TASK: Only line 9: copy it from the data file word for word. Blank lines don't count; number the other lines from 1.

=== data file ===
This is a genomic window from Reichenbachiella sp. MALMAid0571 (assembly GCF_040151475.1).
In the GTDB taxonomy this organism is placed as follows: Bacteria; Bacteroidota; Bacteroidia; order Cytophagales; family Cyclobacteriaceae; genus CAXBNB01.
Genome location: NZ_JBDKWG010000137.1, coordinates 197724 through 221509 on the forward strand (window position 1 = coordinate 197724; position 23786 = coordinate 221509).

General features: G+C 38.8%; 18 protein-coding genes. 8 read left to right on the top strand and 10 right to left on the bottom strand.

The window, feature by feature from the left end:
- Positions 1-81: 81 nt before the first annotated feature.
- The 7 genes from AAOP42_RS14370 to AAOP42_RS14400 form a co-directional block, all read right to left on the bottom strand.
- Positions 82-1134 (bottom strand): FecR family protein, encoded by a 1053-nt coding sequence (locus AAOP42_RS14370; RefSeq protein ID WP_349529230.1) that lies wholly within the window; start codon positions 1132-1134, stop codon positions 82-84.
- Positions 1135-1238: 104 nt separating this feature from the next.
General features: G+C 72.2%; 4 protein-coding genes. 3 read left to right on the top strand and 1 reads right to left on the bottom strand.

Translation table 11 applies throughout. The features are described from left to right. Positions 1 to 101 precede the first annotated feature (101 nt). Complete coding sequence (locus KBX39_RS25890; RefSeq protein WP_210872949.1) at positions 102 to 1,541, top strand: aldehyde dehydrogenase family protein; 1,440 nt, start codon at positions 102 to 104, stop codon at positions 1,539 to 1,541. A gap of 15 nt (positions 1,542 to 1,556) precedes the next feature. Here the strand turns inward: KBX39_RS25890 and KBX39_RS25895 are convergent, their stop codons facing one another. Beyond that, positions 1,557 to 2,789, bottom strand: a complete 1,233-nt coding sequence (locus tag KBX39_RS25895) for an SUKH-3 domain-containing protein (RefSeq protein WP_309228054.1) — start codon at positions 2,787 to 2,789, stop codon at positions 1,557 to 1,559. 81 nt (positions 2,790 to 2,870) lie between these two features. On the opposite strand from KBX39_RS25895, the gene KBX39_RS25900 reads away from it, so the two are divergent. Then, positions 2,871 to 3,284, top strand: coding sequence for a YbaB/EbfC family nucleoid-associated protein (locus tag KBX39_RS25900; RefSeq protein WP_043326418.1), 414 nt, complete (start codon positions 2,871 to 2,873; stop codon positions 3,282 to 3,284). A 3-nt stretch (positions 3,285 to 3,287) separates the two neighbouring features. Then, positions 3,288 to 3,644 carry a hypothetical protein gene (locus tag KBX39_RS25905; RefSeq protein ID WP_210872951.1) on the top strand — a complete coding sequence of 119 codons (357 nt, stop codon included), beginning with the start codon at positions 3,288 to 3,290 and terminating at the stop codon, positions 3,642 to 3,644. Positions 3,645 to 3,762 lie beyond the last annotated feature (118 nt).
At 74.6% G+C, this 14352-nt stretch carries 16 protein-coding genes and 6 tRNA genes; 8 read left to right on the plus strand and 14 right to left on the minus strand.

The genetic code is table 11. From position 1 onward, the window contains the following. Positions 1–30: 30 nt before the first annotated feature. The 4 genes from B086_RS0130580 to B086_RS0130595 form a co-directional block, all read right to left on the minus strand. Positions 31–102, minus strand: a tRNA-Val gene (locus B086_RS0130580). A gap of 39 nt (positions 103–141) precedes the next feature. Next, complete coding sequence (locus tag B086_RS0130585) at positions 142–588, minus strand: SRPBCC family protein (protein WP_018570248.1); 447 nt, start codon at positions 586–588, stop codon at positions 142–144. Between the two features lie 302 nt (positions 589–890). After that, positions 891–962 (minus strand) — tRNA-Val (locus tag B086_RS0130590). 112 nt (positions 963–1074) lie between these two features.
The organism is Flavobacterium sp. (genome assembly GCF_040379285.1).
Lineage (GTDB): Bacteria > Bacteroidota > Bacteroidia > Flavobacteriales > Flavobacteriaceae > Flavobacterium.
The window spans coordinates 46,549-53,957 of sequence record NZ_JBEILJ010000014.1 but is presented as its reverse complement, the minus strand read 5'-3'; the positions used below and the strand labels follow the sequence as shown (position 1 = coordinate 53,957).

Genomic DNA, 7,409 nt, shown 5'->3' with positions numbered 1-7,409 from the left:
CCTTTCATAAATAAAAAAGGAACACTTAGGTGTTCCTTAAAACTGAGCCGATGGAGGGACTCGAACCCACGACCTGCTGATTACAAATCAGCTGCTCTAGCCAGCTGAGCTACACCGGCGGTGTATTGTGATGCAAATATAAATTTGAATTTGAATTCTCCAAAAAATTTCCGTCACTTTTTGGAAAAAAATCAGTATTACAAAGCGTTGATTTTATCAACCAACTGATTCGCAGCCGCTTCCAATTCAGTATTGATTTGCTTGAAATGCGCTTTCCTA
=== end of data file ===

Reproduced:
- Positions 1135-1238: 104 nt separating this feature from the next.